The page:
Several of the people in our office have college-age children as do our clients, so conversations around topics to prepare us for when our children enter the work force full-time occur frequently. In general, we find that the young people want to be independent and are willing to learn what is necessary to make informed financial decisions. The area that recent graduates have the most questions about is 401ks and other retirement plans: what they are, how they work, what a company match is and how much they should save?  Our recommendation is generally to contribute enough to receive the full match, because why forgo free money?  That leads to a discussion of Roth vs. Traditional contributions.  The appropriate choice will depend on the income tax situation, and the answer may be 100% Roth, 100% Traditional or some combination of both. Next, a discussion about budgeting.  There are several online tools available to aid in the budgeting process. We have one that guides our clients step by step, and can aggregate all of their financial accounts together so they can be seen in one spot, and therefore, more easily tracked.  It also has several informational videos for young people to learn the basics of personal finance. What if their compensation package included a signing bonus?  What is the best use for that money?  Pay down student loans or save it for an emergency fund? Use it to decorate the new apartment?  Buy a new wardrobe in honor of joining the work force? Budgeting can lead to a discussion of debt.  There is a widely used rule of thumb that student loans shouldn’t total more than your expected first year’s salary.  This rule acknowledges that those students moving into a higher-paying field can afford to take on more debt, because they should have the wherewithal to pay it back. Our suggestion is often to set aside enough to cover at least 6 months of expenses in case of job loss or other unforeseen emergency.  They can add the student loan payments to the budget and start chipping away at it monthly.  If they apply the full amount to student loans they would lower the balance, but what would they do in case of an emergency or financial setback without a “cushion”? While many young people rely on the internet to provide them with advice on virtually everything, it makes sense to talk to an understanding professional to get those initial questions answered.  Opening up a line of communication can be valuable down the road as careers progress and issues become more complicated.  Our advisors welcome the opportunity to counsel the children of our clients.  We can provide basic information and online tools to help recent graduates navigate financial decisions surrounding entry into the work force, repaying student loan debt, budgeting and preparing for a successful adult life. by Cheryl Sternasty,...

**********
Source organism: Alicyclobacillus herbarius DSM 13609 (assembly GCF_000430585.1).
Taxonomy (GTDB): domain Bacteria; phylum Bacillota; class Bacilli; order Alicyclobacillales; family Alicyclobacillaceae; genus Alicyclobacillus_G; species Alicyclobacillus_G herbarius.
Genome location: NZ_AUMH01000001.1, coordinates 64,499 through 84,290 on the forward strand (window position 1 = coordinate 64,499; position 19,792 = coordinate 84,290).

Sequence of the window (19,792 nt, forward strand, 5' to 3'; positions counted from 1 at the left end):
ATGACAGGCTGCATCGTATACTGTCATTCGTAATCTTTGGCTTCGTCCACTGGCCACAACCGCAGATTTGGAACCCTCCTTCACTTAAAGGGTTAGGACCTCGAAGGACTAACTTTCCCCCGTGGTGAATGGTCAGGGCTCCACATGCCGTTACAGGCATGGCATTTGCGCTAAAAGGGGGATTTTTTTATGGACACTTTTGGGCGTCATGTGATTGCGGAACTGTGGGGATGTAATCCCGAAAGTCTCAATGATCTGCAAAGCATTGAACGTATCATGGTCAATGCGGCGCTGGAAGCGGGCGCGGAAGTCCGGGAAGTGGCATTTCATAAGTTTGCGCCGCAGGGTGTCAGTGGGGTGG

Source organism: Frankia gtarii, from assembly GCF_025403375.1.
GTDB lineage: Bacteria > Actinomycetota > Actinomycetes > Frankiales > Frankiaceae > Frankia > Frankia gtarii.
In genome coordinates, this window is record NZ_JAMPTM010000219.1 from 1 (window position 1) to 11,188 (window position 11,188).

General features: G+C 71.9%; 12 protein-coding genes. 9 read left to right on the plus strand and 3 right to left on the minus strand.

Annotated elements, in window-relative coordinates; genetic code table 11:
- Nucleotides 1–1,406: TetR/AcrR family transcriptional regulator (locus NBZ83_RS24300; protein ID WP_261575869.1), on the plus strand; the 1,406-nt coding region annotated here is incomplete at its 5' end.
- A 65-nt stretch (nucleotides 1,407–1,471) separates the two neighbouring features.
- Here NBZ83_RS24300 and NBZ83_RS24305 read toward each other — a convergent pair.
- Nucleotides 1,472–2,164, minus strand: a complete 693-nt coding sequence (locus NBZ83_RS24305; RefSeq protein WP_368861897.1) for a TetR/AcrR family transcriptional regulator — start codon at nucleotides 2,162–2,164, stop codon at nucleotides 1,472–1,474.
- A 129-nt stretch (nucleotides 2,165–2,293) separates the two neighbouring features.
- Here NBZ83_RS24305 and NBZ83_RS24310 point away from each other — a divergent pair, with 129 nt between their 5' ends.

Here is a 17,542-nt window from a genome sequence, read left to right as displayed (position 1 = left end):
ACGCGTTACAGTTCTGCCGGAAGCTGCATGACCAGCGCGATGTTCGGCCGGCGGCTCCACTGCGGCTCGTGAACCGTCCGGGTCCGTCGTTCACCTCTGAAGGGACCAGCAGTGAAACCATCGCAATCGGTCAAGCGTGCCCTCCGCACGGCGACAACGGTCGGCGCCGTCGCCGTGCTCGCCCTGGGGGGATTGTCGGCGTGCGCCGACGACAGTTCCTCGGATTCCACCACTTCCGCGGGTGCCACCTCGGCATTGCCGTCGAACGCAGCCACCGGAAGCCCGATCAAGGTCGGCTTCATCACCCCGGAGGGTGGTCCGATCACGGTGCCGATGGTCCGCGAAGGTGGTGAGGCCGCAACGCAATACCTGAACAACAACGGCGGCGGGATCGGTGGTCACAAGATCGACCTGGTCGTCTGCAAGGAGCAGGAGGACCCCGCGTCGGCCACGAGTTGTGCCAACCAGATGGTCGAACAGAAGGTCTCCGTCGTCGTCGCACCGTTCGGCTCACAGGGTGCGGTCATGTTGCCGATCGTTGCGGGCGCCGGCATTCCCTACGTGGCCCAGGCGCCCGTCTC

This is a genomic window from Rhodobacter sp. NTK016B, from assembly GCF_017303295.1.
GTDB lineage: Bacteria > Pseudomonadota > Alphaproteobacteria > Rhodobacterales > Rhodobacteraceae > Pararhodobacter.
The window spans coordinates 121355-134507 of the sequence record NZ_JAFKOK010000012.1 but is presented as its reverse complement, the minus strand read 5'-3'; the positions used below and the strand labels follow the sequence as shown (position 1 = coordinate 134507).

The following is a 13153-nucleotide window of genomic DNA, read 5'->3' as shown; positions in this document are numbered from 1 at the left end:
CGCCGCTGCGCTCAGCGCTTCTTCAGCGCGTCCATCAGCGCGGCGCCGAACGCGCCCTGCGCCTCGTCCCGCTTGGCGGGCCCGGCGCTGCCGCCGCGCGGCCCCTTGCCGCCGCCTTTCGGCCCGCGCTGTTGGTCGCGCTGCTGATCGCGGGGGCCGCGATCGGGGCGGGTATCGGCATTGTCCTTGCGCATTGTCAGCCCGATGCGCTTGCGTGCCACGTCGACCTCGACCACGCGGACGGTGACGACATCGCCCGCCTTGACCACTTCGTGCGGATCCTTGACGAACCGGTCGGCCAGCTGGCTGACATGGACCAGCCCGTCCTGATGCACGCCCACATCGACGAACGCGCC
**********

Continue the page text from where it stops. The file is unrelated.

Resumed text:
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Kids, Retirement and a Sandwich?